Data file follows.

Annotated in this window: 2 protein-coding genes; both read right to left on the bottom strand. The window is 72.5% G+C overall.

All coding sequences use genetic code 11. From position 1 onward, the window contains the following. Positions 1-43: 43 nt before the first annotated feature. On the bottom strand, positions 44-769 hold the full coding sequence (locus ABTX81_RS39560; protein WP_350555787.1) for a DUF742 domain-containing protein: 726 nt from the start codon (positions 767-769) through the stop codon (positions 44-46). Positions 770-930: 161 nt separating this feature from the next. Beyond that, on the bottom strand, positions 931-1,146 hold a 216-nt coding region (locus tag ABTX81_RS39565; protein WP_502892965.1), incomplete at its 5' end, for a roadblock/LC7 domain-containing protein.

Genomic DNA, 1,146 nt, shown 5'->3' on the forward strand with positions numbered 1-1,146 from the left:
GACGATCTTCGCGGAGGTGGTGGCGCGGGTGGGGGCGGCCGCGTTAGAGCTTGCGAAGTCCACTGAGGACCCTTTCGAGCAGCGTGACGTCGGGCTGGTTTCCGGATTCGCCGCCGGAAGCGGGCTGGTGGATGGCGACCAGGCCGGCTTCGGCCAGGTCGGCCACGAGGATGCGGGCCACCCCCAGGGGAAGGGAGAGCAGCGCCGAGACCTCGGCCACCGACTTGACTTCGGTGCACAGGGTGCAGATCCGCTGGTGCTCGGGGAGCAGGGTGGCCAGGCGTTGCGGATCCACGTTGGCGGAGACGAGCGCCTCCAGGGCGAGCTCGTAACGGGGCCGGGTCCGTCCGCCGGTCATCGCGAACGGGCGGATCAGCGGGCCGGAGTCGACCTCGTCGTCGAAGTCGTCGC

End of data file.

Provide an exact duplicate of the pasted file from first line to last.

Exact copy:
Annotated in this window: 2 protein-coding genes; both read right to left on the bottom strand. The window is 72.5% G+C overall.

All coding sequences use genetic code 11. From position 1 onward, the window contains the following. Positions 1-43: 43 nt before the first annotated feature. On the bottom strand, positions 44-769 hold the full coding sequence (locus ABTX81_RS39560; protein WP_350555787.1) for a DUF742 domain-containing protein: 726 nt from the start codon (positions 767-769) through the stop codon (positions 44-46). Positions 770-930: 161 nt separating this feature from the next. Beyond that, on the bottom strand, positions 931-1,146 hold a 216-nt coding region (locus tag ABTX81_RS39565; protein WP_502892965.1), incomplete at its 5' end, for a roadblock/LC7 domain-containing protein.

Genomic DNA, 1,146 nt, shown 5'->3' on the forward strand with positions numbered 1-1,146 from the left:
GACGATCTTCGCGGAGGTGGTGGCGCGGGTGGGGGCGGCCGCGTTAGAGCTTGCGAAGTCCACTGAGGACCCTTTCGAGCAGCGTGACGTCGGGCTGGTTTCCGGATTCGCCGCCGGAAGCGGGCTGGTGGATGGCGACCAGGCCGGCTTCGGCCAGGTCGGCCACGAGGATGCGGGCCACCCCCAGGGGAAGGGAGAGCAGCGCCGAGACCTCGGCCACCGACTTGACTTCGGTGCACAGGGTGCAGATCCGCTGGTGCTCGGGGAGCAGGGTGGCCAGGCGTTGCGGATCCACGTTGGCGGAGACGAGCGCCTCCAGGGCGAGCTCGTAACGGGGCCGGGTCCGTCCGCCGGTCATCGCGAACGGGCGGATCAGCGGGCCGGAGTCGACCTCGTCGTCGAAGTCGTCGC